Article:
Arlington National Cemetery

Memorial Day is dedicated to service men and women who gave their lives for freedom and country. Volunteers place an American flag on each grave at the national cemeteries. Discover the history of Arlington National Cemetery with these titles from our digital collections.

Review provided by OverDrive
Mrs. Lee’s Rose Garden is an intimate retelling of Arlington National Cemetery’s tragic beginnings, and sheds new light on this profound chapter in American history. Mrs. Lee’s Rose Garden is the intensely personal story of Arlington National Cemetery’s earliest history as seen through the lives of three people during the outbreak of the Civil War: Mary Ann Randolph Custis Lee, Robert E. Lee, and Montgomery C. Meigs. With all the majesty and pathos of a Greek tragedy, this story unfolds as the war's inevitable spiral of betrayal, tragedy, loss, and death begins, ultimately transforming the nation’s most famous country estate into its most sacred ground.

Review provided by Hoopla
America's most sacred places. Once little more than a potter's field, Arlington National Cemetery has become a national shrine and treasury of American history. Now, discover how this revered site came to be, and how it serves as the final resting place for both the famous and obscure, from John F. Kennedy to the Unknown Soldier. Through rare archival footage and captivating, true-life accounts, experience the moving stories of heroes and heroines and witness the daily activities and official rituals of the dedicated staff who strive to honor those who are laid to rest here. From fallen soldiers and daring explorers to political leaders and other honored Americans, the hallowed history of Arlington reveals a powerful portrait of this iconic and venerated landmark.

Review provided by OverDrive
The Tomb of the Unknown Soldier is sacred ground at Arlington National Cemetery. Originally constructed in 1921 to hold one of the thousands of unidentified American soldiers lost in World War I, it now also contains unknowns from World War II and the Korean and Vietnam Wars, and receives millions of visitors each year who pay silent tribute. When the first Unknown Soldier was laid to rest in Arlington, General John Pershing, commander of the American Expeditionary Force in WWI, seleted eight of America's most decorated, battle-hardened veterans to serve as Body Bearers. For the first time O'Donnell portrays their heroics on the battlefield one hundred years ago, thereby animating the Tomb by giving voice to all who have served. The Body Bearers appropriately spanned America's service branches and specialties.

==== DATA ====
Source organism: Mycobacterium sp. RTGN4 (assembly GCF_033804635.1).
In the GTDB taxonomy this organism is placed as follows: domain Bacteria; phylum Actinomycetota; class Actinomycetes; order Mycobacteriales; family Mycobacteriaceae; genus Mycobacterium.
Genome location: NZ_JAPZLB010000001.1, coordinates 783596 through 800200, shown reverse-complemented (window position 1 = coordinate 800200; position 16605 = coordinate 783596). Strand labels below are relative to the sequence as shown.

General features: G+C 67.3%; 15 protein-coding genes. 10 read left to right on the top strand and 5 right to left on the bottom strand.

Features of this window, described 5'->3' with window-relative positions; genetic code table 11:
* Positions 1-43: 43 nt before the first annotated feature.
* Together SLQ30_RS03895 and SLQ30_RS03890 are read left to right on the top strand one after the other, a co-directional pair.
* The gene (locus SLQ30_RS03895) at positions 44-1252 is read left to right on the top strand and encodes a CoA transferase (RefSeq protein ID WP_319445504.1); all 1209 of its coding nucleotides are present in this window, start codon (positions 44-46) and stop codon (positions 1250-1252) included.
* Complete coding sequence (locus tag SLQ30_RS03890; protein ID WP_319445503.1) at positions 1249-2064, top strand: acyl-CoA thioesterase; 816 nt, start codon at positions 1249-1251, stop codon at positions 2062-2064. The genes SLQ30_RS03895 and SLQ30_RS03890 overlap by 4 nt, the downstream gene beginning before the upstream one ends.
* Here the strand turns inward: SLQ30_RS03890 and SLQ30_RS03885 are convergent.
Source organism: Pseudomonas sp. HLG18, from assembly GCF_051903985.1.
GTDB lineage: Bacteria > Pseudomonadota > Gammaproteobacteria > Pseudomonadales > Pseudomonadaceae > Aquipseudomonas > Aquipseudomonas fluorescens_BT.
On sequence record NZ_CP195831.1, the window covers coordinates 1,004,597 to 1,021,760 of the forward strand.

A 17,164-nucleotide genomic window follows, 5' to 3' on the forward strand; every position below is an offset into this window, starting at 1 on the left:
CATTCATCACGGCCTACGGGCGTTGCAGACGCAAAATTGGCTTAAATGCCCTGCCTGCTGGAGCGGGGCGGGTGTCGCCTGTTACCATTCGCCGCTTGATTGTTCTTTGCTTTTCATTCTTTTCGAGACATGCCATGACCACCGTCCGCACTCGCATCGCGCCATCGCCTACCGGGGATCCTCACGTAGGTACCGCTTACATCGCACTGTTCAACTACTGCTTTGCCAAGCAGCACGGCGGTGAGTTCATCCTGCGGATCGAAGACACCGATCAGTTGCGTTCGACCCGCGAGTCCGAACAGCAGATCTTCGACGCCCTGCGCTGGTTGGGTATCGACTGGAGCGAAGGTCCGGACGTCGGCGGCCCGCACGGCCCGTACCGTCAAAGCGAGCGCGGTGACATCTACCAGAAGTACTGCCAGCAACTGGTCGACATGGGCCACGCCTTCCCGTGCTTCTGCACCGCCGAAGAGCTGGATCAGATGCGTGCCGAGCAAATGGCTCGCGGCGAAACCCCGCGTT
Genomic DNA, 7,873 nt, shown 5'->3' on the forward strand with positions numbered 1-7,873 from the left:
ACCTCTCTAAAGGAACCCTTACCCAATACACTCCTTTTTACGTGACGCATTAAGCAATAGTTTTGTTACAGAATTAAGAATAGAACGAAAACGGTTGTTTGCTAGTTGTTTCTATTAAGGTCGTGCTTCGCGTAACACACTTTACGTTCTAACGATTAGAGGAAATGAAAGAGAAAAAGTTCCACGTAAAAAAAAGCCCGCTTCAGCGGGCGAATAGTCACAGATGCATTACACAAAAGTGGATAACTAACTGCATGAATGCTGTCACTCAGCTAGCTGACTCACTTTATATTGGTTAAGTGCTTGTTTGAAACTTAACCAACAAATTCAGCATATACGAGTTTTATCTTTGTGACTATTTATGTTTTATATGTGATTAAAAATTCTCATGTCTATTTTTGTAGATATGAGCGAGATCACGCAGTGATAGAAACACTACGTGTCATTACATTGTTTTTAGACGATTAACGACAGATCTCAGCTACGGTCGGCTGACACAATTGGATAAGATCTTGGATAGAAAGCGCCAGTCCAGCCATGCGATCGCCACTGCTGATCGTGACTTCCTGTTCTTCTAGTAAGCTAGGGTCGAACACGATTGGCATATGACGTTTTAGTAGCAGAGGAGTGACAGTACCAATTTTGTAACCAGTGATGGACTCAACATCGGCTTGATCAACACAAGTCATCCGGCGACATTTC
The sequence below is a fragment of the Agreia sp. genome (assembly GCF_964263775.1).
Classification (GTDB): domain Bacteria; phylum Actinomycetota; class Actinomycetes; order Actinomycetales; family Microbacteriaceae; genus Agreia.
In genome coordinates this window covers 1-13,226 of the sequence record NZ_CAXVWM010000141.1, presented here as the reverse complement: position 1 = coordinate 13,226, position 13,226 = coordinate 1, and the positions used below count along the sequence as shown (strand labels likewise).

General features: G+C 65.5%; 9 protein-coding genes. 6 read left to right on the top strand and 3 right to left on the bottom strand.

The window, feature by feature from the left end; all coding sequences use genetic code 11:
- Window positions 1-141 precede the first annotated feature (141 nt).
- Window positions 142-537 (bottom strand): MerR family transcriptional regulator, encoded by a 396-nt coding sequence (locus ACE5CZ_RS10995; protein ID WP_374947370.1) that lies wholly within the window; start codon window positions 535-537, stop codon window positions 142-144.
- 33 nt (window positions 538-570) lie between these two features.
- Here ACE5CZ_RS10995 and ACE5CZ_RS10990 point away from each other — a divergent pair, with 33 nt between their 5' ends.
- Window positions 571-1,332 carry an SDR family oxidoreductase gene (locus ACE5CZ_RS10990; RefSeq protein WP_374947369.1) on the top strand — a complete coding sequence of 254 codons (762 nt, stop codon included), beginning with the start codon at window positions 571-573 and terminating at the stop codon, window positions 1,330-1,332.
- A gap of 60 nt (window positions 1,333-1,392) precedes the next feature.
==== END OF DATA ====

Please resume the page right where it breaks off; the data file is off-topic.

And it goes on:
Review provided by Hoopla
When deaths from the Civil War exceeded the burial capacity of the Washington, D.C. area, the quartermaster general for the Union army was tasked with locating a site for a singular national cemetery large enough to allow for all the anticipated burials for the remainder of the war. The large estate across the Potomac River, which was owned by Robert E. Lee, served the purpose. Confiscating the property was an added measure of revenge, since Lee was considered a traitor to his country. By the end of the Civil War there were more than 17,000 graves on the property. Today, more than 400,000 burials have taken place on this bucolic piece of land, and the cemetery sees nearly four million visitors a year. Most Americans have heard of Arlington National Cemetery, yet many of those interred rest in obscurity. This book seeks to honor their memories by telling the stories of 250 people buried in there. Many were battlefield heroes, but some survived war to achieve major accomplishments. There are also stories of the original inhabitants of the cemetery, slaves and freedmen who worked on the Lee estate. There are even some humorous stories such as that of the 110-year-old veteran who was asked the secret of his long life. His response was 'When you start to die, don't.' In addition, the book covers the obvious sites that everyone wants to see such as the Tomb of the Unknowns and President Kennedy's gravesite. Navigating the cemetery can be frustrating at times. Searching for a particular section of the cemetery is impractical without a map and locating a specific grave within a section can lead to expenditure of significant time and energy. To aid visitors, a series of maps presents logical starting points. There is a GPS coordinate for each gravesite, which combines with the cemetery's smart phone application to make location simple. Each of the sites is accompanied by a color photograph.

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